There are specific, special extension exercises that cause the back to arch backward compress the back side of the disc. The compression creates a vacuum toward the front of the disc, sucking the herniation inward and relieving pressure on the adjacent nerve root. The herniation is not "fixed" but the pain is usually decreased.

When exercising, do not hold your breath. Just breathe normally. When stretching, move smoothly and slowly, rather than bouncing or jerking. Never do any exercise to the point that it causes pain. Back exercises can be done several times during the day. Many exercises are easy to perform and can even be done standing or sitting at a desk. If your job requires you to sit at a desk for long periods of time, try to take a break every hour. Stand up, walk around, and do some stretching to relieve your back muscles. For more information on how the back works, visit the anatomy lesson. You can visit our exercise library to view specific examples of back exercises.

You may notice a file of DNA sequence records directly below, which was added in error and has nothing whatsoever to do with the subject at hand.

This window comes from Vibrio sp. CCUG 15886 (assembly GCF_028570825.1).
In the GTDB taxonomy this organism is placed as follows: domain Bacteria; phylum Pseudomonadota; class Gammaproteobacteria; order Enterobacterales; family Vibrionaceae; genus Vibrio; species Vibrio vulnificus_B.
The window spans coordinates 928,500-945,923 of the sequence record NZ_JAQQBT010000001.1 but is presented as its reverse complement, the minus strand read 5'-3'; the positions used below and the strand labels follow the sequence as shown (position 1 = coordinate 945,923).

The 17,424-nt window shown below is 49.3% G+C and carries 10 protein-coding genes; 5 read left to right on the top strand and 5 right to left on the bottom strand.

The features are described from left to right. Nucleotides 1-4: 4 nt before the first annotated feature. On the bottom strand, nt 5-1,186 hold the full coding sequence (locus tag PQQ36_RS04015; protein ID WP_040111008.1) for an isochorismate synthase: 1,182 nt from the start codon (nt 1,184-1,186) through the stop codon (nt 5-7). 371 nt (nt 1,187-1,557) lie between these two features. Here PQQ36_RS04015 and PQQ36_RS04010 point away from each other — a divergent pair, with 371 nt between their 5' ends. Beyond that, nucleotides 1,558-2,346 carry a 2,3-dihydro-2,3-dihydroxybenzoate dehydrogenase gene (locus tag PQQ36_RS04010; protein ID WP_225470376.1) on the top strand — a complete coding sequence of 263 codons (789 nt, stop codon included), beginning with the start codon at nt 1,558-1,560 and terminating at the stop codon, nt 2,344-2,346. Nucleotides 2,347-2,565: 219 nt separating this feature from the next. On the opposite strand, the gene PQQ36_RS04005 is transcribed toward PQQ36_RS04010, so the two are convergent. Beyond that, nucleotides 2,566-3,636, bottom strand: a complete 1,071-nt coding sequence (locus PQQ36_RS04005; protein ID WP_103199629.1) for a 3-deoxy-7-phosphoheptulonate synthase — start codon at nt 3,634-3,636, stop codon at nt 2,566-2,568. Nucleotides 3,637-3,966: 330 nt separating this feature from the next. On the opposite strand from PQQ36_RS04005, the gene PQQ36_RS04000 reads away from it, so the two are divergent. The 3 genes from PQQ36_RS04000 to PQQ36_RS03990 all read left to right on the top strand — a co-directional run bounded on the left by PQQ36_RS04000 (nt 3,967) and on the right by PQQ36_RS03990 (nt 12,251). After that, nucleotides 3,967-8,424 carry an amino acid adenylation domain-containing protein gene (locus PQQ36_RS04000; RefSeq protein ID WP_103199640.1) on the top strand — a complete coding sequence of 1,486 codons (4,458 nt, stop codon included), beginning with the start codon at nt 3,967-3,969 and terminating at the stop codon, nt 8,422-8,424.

Learn more about home remedies and physical therapy by reading The Spine Center's Home Remedy Book available free at The Spine Center Rapid City.

Physical Therapy FAQs

How is physical therapy used in the nonsurgical treatment of back and neck pain?

Your doctor has a number of options available in the treatment of spinal pain, prior to the final option of surgery. These include medications, injections, and physical therapy. Basically, there are three primary reasons to use PT.